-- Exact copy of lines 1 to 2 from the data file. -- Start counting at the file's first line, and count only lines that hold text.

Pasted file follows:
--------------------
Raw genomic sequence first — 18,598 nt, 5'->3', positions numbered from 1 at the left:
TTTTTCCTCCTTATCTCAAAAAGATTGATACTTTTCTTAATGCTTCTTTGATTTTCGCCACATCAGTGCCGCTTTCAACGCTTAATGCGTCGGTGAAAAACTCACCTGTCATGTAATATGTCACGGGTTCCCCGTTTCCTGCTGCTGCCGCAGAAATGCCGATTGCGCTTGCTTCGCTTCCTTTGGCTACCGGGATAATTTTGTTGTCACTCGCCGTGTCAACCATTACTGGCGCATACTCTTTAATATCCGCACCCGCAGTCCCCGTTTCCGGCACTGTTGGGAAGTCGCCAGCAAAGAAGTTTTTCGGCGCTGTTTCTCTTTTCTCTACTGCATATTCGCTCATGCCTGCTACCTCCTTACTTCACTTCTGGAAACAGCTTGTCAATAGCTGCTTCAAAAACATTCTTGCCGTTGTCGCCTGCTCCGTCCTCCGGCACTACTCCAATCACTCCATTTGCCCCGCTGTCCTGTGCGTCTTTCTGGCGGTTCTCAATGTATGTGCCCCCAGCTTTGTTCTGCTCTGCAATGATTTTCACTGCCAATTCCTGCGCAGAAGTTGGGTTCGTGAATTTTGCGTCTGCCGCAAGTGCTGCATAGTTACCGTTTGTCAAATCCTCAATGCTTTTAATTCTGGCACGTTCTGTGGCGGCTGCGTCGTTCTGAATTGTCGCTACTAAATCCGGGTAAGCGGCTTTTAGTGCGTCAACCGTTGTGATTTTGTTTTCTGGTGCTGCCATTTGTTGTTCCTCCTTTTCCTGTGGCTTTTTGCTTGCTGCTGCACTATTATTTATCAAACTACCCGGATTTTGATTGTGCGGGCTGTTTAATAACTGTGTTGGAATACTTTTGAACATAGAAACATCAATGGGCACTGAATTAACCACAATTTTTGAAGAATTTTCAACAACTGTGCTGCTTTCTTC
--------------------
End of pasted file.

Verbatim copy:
Raw genomic sequence first — 18,598 nt, 5'->3', positions numbered from 1 at the left:
TTTTTCCTCCTTATCTCAAAAAGATTGATACTTTTCTTAATGCTTCTTTGATTTTCGCCACATCAGTGCCGCTTTCAACGCTTAATGCGTCGGTGAAAAACTCACCTGTCATGTAATATGTCACGGGTTCCCCGTTTCCTGCTGCTGCCGCAGAAATGCCGATTGCGCTTGCTTCGCTTCCTTTGGCTACCGGGATAATTTTGTTGTCACTCGCCGTGTCAACCATTACTGGCGCATACTCTTTAATATCCGCACCCGCAGTCCCCGTTTCCGGCACTGTTGGGAAGTCGCCAGCAAAGAAGTTTTTCGGCGCTGTTTCTCTTTTCTCTACTGCATATTCGCTCATGCCTGCTACCTCCTTACTTCACTTCTGGAAACAGCTTGTCAATAGCTGCTTCAAAAACATTCTTGCCGTTGTCGCCTGCTCCGTCCTCCGGCACTACTCCAATCACTCCATTTGCCCCGCTGTCCTGTGCGTCTTTCTGGCGGTTCTCAATGTATGTGCCCCCAGCTTTGTTCTGCTCTGCAATGATTTTCACTGCCAATTCCTGCGCAGAAGTTGGGTTCGTGAATTTTGCGTCTGCCGCAAGTGCTGCATAGTTACCGTTTGTCAAATCCTCAATGCTTTTAATTCTGGCACGTTCTGTGGCGGCTGCGTCGTTCTGAATTGTCGCTACTAAATCCGGGTAAGCGGCTTTTAGTGCGTCAACCGTTGTGATTTTGTTTTCTGGTGCTGCCATTTGTTGTTCCTCCTTTTCCTGTGGCTTTTTGCTTGCTGCTGCACTATTATTTATCAAACTACCCGGATTTTGATTGTGCGGGCTGTTTAATAACTGTGTTGGAATACTTTTGAACATAGAAACATCAATGGGCACTGAATTAACCACAATTTTTGAAGAATTTTCAACAACTGTGCTGCTTTCTTC